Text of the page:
Grandpa’s Hats

I have two hats hanging up in my garage. They’re not where I can reach up and grab them to wear when I need them. They’re just there to help me remember.

These hats belonged to my grandfather. He was a World War 2 veteran, a hard worker, a fishing enthusiast, and a quiet, peaceful man.

One of them is a hard hat. He worked for many years for our state’s highway department. As a kid I was quick to play the cool grandpa card by injecting, “My Grandpa drives a dump truck.” In the early school years it is way cooler to drive a dump truck than to be a lawyer or accountant or most anything else.

When I look up and see that hard hat hanging there I am reminded that my Grandpa was a man well-acquainted with hard, sweaty, dusty work. I can see him coming in the back door, lunch box in hand. I can see the previous day’s freshly washed overalls hanging on the clothesline and work boots airing out on the back porch. I can smell the sweat and dust… but it’s not a bad smell—pungent but organic, earthy.

The other hat was his fishing hat. He wore a lot of those out over the years and probably lost at least one to bungling grandkids and their fish hooks gone awry. When it’s warm I can still smell him in the hat band of that old hat.

He was never what anyone would consider a wealthy man. I don’t think he ever even owned a house. He went to work and worked hard for his family. He kept going for decades for his family. He worked out in the scorching Oklahoma summers in those trucks with sticky vinyl seats and no air conditioning and endured the cold, blustery winds that come sweeping down the plains. There was never any question that he did it for all of us.

But the fishing he did with us. He took us and taught us and put up with us and endured us and loved us. My dad took us too, but my earliest fishing memories involved my Grandpa. I can still hear him call my name to come back toward him when I would wander too far down the dock for him to keep a good eye on me.

He worked for us.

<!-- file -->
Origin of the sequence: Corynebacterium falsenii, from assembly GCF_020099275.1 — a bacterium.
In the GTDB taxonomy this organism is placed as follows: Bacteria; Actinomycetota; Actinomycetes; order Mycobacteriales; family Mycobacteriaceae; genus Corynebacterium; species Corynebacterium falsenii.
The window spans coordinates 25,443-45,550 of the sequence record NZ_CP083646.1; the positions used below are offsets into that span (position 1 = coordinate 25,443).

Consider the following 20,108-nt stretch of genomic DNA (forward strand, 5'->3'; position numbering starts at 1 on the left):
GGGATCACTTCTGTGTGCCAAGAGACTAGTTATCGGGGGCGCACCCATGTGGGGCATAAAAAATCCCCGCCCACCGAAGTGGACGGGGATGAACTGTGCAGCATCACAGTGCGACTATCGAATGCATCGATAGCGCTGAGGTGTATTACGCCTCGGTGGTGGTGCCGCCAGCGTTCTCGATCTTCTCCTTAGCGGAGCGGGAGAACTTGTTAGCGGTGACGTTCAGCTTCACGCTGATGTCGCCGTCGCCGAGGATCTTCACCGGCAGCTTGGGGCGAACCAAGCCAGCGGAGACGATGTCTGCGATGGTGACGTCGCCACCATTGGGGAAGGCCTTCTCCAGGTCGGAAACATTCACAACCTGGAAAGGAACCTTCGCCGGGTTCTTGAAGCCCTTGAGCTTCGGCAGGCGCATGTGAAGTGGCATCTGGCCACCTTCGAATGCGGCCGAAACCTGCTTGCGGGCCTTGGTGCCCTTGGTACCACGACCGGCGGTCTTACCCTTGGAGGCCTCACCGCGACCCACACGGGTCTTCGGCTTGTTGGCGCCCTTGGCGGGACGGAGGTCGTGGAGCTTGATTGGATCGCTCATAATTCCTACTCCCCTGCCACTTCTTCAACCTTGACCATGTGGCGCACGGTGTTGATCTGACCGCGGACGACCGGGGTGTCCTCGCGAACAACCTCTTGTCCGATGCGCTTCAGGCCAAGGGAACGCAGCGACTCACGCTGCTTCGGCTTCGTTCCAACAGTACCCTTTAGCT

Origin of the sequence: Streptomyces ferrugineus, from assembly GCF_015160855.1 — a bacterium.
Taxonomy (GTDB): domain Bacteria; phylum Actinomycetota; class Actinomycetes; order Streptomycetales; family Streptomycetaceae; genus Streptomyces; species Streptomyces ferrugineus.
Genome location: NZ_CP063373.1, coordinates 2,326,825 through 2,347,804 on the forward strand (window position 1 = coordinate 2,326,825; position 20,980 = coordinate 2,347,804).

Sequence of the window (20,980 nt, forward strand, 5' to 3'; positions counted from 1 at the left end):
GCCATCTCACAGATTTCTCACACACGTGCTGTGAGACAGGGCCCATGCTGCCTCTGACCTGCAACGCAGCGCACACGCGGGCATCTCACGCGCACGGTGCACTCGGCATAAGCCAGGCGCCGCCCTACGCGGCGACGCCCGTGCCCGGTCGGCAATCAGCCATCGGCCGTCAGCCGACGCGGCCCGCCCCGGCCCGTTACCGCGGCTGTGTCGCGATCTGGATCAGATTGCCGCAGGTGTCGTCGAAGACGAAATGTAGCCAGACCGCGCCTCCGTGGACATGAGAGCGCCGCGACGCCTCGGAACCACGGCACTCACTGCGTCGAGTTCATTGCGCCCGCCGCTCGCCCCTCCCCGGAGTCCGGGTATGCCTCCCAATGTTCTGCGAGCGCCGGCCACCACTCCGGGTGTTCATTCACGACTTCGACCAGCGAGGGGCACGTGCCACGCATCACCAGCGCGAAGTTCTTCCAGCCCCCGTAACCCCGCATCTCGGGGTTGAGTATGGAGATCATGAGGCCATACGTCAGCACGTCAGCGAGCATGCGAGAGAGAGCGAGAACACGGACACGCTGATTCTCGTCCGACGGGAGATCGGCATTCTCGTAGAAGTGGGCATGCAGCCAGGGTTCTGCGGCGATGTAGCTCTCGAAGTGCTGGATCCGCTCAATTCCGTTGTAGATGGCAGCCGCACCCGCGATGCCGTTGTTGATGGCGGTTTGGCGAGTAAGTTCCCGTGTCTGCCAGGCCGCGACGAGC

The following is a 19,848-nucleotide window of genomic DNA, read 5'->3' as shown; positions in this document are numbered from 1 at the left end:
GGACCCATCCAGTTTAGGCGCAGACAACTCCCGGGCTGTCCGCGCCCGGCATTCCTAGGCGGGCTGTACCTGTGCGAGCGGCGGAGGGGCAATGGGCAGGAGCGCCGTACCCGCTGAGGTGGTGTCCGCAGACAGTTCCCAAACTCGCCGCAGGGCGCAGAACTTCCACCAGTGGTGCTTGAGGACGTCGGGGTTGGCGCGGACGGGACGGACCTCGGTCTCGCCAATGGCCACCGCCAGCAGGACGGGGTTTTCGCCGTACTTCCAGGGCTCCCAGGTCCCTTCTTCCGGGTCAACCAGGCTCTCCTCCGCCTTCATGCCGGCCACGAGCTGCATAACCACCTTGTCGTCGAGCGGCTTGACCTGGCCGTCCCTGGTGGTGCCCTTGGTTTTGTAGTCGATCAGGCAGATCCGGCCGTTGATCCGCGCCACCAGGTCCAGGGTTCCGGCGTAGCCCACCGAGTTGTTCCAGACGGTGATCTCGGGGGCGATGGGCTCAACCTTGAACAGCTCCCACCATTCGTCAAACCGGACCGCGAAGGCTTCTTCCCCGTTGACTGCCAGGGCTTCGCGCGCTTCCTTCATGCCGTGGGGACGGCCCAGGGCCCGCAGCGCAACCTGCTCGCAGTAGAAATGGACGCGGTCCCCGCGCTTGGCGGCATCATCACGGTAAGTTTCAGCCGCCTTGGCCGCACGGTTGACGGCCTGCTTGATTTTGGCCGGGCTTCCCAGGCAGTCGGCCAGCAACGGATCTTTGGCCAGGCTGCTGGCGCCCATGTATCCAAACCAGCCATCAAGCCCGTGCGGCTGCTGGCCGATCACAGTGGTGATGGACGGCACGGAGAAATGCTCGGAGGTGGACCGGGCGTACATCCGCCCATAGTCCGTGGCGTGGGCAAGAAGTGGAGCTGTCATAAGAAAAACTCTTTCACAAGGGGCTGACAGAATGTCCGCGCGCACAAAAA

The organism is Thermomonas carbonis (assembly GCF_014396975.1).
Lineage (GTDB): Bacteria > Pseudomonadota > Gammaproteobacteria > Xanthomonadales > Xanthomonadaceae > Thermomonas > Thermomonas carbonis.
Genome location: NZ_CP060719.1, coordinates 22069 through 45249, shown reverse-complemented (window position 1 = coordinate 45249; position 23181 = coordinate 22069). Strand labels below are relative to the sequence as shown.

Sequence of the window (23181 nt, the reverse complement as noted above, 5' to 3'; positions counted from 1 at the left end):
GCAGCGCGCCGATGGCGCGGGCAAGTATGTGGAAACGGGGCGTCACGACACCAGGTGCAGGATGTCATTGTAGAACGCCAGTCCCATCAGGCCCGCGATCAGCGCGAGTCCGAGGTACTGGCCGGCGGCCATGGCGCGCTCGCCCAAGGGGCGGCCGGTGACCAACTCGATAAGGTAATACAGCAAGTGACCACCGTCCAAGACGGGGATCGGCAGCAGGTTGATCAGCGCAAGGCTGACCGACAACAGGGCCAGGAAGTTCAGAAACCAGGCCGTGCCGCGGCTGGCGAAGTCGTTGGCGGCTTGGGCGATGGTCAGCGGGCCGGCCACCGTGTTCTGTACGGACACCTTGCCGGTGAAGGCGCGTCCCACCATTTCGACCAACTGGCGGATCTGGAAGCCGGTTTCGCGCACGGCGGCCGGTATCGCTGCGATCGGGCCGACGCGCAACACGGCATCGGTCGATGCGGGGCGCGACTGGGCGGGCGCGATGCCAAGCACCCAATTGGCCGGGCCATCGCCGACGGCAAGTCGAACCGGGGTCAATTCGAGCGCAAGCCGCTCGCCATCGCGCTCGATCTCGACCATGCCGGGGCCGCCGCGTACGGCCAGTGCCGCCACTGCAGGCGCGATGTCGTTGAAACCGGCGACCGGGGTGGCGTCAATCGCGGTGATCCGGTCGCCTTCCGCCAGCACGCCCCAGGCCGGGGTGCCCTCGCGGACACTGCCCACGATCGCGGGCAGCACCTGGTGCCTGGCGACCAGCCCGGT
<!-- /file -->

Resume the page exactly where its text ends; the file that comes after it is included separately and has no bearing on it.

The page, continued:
He fished with us.

And when I look up at these two hats that still bear the marks of the same head, I remember the lesson he taught me without ever saying a word… which was his favorite way to teach.

He taught me to work hard FOR my family. You can’t always like everything about your work, but you must work hard for those who depend upon you. He showed me how to invest my sweat equity in my family.

He taught me to invest the rest of my time, as much as I possibly can, in working (and playing and generally living) WITH my family.

There were many other lessons he taught me… like being (almost irrationally) early for literally everything. But these hats hang in my garage as a silent reminder to pour myself out FOR and WITH the people that have been entrusted to my care.

I think he’d be proud. And that makes my heart smile.

Taking Care of Business… Sort Of

When your dad owns the place, it changes the way you approach it.

I am reminded every time I see a certain pastor’s wife from my childhood of the time I asked her, “Do you know who my dad is?”

My dad was the camp director at the church camp we attended that particular year and, because of his position of leadership and influence (which to a small kid is pretty much the same as ownership) I felt that brought me a certain degree of… well, something akin to diplomatic immunity.

I was wrong… very, very wrong.

Nevertheless, there is something about being in your dad’s business or his house that a son naturally feels some degree of ownership or protectiveness toward it.

When I read in John chapter 2 about Jesus cleaning house in the temple in Jerusalem, I realize that this is a good thing.